Here’s an odd remark from Justice Scalia wondering where it all stops if the government can levy a fine on people who aren’t active duty soldiers, veterans, Medicare beneficiaries, Medicaid beneficiaries, participants in an employer-provided health care plan, purchasers of an individual health insurance plan, or recipients of a hardship waiver*:
If people don’t buy cars, the price that those who do buy cars pay will have to be higher.
This is perhaps true at some unusual margin, but of course the standard analysis of the market for automobiles is that if there’s extremely high levels of demand for the Toyota Prius, Toyota can and will charge a lot of money to people looking to buy one. Conversely, if the car’s sales start stagnating relative to Honda’s Civic Hybrid or people decide they’d rather take the bus to work and save money for a vacation, then prices will fall. It’s true that in a market for health insurance characterized by regulations limiting firms’ ability to screen customers for health status, expanding the pool of customers will lower average prices. But that’s not true of the market for cars or broccoli or anything else. Scalia seems to me to have stumbled right into the limiting principle he’s asking for, namely that the minimum coverage rule is a way of reducing average prices in the special circumstances of an insurance market in which Congress is seeking to ban health status discrimination.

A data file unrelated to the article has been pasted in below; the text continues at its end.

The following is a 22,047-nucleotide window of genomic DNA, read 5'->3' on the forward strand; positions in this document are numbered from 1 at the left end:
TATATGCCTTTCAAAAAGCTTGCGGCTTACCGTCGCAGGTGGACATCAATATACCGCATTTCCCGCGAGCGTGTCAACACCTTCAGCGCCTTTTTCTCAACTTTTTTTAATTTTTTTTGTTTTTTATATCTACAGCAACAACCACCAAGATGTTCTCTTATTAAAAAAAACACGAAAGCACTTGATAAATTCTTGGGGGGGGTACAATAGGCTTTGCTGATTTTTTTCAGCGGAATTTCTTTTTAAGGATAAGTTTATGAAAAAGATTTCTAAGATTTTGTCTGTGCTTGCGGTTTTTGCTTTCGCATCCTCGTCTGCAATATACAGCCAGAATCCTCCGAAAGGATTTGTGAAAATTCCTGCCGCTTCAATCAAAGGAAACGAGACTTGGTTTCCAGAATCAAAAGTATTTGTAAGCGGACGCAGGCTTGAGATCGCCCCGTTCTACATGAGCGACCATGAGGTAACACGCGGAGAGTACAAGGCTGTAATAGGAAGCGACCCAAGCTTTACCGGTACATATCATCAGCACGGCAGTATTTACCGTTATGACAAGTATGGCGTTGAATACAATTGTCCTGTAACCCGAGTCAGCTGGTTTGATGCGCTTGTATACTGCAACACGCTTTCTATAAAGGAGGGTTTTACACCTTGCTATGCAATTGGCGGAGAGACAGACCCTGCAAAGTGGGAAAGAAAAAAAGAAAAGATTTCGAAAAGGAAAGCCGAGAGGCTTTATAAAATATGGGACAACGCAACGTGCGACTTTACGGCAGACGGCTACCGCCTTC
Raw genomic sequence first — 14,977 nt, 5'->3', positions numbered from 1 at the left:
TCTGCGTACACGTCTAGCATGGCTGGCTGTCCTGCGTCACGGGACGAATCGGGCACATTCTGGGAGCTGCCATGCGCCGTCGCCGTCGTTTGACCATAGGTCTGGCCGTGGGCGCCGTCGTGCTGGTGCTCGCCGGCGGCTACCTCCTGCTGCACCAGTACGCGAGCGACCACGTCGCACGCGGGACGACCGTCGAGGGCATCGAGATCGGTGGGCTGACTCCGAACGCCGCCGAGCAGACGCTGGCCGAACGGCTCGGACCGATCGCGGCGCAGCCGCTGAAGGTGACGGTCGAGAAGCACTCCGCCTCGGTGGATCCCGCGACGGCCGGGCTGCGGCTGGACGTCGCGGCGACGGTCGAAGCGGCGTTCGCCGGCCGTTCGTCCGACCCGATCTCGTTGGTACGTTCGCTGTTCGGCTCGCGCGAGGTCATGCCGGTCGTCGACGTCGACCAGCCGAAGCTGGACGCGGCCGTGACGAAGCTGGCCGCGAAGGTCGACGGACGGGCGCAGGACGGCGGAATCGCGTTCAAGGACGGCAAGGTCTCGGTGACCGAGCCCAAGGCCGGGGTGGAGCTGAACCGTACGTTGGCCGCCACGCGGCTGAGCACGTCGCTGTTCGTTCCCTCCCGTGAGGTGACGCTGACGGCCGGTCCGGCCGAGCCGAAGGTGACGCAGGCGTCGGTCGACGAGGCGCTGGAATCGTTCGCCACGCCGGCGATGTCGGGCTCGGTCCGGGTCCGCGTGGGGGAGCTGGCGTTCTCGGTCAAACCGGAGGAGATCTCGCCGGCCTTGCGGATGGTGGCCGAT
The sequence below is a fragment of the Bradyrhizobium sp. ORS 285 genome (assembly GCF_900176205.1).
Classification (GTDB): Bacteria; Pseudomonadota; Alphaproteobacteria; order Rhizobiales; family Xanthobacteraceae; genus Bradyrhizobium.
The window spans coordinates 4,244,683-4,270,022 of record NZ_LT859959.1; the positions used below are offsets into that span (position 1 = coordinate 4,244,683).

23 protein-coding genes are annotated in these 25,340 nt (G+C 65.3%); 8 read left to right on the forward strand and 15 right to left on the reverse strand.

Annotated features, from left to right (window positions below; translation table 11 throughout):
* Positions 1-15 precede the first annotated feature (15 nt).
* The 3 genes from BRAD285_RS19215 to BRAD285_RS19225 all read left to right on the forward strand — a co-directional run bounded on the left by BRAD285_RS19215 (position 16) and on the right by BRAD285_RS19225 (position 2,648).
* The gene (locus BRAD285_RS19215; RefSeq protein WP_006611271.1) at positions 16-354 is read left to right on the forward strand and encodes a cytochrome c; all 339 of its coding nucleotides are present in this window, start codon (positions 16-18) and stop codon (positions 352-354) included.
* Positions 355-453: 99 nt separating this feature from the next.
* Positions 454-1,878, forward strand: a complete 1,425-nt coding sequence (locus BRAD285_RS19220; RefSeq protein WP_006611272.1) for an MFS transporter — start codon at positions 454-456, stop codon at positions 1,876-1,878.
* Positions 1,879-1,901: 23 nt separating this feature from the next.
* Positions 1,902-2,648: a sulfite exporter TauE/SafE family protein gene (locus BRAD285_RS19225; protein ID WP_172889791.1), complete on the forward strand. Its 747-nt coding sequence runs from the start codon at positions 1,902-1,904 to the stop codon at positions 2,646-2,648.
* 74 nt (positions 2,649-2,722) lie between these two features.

* This is what seems to be passing in the media as a law that “forces you to buy health insurance” even though it’s plainly the case that the overwhelming majority of Americans will be exempt from the rule in question.